For the mains, the Roast Duck with quinoa spiced with quandong was quite a good dish. The duck was cooked quite well, although I felt the fat could have been rendered a bit more so the skin was crispier and the duck less fatty. I didn't care for the quandong in the well cooked quinoa. Lastly, I was quite surprised when I tasted the quail egg which was filled with a cream of some sort. It felt a bit old skool, which I like, but may not be to everyone's liking.

The Seared Barramundi with caramelised popcorn and a red wine butter reduction was again quite a nice dish. The barramundi was excellent and so sweet and perfectly cooked. I really liked the corn puree and the red wine butter reduction. The salsa on the dish was also quite nice. The shocking element was the caramelised popcorn. It wasn't shocking to me in terms of the chef deciding to put it there. I'm happy to try anything in food and my favourite chef is Hestong Blumenthal, and everyone knows all the crazy flavours he puts together. While the popcorn didn't taste awful with the fish, I'd say it didn't enhance it either. And if that's the case, I think it's best not to put it there than to have it for the shock factor.

Finally, to the desserts. The White Chocolate Fondant with chili cream did not manage to excite me. The waiter and chef both apologised for the fondant being overcooked, which happens sometimes. I didn't find the flavour profiles of the fondant very exciting, and I didn't like it matched with the chili cream at all. I did like the caramelised white chocolate pieces on the plate, although maybe they could be presented in a different way as the look of them was quite off putting. The second dessert of a Chocolate Mousse with a mixed nut bar also failed to excite. One quenelle of mousse was presented on the plate with a simple nut bar placed separately. If that is to be the extent of the dessert, each element needs to be exceptional for the $14 that the dessert commands. Unfortunately, the mousse was rather heavy and the nut bar was a nut bar.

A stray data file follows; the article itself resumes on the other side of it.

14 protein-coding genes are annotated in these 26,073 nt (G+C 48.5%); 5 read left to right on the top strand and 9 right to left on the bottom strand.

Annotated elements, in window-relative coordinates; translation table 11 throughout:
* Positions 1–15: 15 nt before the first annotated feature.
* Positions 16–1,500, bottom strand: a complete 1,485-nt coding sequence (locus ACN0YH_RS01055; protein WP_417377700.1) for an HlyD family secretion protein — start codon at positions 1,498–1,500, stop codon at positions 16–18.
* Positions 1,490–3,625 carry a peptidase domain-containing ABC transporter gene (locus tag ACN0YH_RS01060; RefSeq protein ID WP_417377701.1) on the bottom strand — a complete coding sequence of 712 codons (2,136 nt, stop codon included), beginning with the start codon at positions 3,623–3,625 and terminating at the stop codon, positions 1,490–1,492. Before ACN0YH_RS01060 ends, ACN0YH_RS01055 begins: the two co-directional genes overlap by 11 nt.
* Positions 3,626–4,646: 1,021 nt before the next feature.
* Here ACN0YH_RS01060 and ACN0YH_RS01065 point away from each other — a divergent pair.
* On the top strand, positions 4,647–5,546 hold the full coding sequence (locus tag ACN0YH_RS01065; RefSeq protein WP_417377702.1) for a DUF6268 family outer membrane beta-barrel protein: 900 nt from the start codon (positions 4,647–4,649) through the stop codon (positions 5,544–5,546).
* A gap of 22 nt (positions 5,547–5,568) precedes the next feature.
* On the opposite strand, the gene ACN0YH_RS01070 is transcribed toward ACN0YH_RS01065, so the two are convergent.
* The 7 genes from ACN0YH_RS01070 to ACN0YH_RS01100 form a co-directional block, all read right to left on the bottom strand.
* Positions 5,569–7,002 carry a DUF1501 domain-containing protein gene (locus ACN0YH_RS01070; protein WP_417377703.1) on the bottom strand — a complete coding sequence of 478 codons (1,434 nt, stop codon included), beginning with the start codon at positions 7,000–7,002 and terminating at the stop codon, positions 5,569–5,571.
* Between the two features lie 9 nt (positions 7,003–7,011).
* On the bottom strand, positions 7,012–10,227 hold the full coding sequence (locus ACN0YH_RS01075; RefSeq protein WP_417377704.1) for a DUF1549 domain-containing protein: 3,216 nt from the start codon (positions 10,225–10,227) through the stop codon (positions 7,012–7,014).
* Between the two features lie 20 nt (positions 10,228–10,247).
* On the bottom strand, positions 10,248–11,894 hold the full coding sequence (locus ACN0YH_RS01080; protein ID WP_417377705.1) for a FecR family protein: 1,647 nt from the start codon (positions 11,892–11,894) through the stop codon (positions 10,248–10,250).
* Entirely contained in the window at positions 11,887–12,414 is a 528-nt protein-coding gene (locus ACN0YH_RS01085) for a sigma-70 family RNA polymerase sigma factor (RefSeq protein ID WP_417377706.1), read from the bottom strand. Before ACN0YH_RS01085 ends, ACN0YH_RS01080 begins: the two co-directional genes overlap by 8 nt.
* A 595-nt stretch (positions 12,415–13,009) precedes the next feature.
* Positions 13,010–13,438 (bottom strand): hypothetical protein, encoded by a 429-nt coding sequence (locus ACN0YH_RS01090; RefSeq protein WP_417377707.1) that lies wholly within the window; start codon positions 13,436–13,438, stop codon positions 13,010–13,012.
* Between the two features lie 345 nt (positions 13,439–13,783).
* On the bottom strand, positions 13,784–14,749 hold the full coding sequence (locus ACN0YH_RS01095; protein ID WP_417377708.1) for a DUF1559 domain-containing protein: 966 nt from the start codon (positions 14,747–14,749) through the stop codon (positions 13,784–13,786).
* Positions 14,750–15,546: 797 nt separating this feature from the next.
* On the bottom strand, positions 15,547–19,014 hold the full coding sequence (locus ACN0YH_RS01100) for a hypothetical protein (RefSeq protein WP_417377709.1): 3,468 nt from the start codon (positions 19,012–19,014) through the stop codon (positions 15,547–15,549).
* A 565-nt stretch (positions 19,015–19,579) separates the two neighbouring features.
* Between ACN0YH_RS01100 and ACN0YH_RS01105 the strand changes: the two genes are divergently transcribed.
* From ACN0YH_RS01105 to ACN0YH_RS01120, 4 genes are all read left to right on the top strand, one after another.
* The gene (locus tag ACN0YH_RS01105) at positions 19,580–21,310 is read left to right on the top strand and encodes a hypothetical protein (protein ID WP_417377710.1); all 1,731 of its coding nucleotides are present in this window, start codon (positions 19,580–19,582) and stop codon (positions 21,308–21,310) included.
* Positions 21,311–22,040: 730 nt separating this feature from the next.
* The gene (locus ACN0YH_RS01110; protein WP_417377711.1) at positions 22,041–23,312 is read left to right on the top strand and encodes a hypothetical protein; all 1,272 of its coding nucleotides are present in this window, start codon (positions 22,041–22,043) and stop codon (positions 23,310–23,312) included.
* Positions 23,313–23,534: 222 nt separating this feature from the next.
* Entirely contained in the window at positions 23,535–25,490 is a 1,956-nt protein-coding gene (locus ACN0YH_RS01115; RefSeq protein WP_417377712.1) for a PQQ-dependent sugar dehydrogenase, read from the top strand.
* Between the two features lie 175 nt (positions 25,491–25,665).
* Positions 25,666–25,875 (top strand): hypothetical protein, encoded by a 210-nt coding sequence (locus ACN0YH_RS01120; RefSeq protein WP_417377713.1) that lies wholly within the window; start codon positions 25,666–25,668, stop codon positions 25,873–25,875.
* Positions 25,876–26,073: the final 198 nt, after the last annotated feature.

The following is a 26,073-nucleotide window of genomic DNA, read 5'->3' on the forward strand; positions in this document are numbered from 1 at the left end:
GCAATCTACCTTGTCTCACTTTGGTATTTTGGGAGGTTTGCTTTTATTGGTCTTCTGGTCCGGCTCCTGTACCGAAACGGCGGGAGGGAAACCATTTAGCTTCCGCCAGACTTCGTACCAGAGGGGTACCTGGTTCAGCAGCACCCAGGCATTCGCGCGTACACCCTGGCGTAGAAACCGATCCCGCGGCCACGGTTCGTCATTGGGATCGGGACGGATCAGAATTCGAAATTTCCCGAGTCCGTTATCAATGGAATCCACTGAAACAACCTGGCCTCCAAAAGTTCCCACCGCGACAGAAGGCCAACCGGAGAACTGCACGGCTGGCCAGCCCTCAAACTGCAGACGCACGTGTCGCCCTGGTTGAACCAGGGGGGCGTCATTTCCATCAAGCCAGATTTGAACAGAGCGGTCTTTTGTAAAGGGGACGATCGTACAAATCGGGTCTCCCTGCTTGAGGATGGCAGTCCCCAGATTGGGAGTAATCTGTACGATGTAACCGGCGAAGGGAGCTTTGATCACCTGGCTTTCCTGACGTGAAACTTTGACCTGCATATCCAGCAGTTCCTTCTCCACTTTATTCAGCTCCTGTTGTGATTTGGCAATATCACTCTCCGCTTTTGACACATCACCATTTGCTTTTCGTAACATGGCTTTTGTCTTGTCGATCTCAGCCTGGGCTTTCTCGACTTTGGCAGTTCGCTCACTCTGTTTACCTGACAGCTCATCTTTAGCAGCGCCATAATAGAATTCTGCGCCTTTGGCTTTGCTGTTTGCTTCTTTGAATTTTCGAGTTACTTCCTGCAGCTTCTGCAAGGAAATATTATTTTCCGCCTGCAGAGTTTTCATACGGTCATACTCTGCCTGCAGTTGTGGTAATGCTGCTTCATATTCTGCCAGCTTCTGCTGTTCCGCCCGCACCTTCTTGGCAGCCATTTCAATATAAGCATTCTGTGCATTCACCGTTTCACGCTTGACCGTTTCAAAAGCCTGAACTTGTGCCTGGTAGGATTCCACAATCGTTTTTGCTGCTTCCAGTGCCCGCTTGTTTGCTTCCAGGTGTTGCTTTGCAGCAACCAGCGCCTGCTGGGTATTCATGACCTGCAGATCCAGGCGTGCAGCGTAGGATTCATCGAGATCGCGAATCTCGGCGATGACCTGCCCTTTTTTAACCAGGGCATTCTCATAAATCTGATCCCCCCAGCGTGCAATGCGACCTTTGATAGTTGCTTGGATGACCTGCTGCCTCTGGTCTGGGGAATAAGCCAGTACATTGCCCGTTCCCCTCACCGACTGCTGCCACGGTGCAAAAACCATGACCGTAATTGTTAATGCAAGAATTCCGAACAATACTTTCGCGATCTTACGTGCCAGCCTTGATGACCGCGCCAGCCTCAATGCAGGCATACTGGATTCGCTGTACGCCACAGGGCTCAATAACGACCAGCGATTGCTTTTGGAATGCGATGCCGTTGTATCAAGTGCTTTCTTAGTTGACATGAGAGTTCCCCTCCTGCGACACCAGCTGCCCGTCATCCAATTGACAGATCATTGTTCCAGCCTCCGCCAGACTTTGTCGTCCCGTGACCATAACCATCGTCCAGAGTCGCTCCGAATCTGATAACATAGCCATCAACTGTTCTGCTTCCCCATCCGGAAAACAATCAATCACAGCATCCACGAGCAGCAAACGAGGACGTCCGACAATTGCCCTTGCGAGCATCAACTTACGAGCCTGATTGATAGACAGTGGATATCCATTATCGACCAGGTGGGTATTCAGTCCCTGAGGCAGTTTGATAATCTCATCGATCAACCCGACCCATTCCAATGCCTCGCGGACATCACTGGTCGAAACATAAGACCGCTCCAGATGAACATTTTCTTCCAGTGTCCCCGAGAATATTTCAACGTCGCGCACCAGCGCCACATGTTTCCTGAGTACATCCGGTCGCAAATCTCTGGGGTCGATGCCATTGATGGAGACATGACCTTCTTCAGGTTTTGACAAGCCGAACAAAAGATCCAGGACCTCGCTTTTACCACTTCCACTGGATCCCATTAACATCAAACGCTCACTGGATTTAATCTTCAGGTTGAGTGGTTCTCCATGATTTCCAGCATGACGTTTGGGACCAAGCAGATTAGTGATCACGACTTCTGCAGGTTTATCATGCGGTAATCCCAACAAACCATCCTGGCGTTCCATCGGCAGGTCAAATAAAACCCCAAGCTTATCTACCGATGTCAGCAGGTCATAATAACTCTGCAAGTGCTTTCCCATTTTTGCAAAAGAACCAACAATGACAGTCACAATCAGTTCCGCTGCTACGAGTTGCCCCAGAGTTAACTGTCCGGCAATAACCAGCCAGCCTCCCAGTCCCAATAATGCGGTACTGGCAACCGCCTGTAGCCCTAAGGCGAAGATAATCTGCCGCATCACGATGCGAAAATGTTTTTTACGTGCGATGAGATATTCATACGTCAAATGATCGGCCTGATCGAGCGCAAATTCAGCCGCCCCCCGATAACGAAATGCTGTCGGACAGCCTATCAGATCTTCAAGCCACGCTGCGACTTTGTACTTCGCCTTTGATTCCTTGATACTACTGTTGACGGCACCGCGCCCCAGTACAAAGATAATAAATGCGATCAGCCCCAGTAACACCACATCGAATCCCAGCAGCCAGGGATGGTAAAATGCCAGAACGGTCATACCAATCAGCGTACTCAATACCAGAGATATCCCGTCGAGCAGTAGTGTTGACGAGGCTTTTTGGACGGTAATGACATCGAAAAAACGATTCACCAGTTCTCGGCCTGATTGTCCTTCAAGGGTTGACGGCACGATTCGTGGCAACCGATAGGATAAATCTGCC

The service at the restaurant was friendly and efficient. I would say it was verging on trying too hard, which can make it uncomfortable for the diners as opposed to helpful. I did like how the waitress helped to explain the menu and also gave recommendations for various items.

Overall, as a dining experience, I would rate it in the mid range of Melbourne restaurants. The food was solid, without really exciting. I would say the flavours were quite simple and felt a bit outdated in parts. The restaurant setting is definitely classy and I can see that it would cater to some clientele. If you enjoy a quieter meal in a beautiful restaurant, this would be a good place for you.

My guest and I dined courtesy of Bluestone Restaurant.

Bluestone Restaurant on Urbanspoon

Sunday, April 07, 2013

Bourke Street Bakery Sour Cream Pear & Raspberry Cake - Fantastic Cake

Thanh: What cake is this, it's amazing.
Michelle: It's a sour cream pear and raspberry cake from Bourke Street Bakery.
Thanh: So this cake is from the Burch and Purchese book?
Michelle: Yep. I've got the book and this was the first recipe I tried.
Thanh: Wow, it's an amazing cake and I must go get the book.

Above is roughly how the conversation went between Michelle and myself at a food bloggers picnic at Albert Park. When I tasted the cake she had brought, I was hooked on how delicious it was. But due to the loud noise, we misheard each other and I thought that Burch and Purchese had started to make these simple desserts. Not only until later did we clear up that it was a Bourke Street Bakery Sour Cream Pear and Raspberry Cake which Michelle had made previously. That made far more sense as this cake is definitely in the style of Bourke Street Bakery.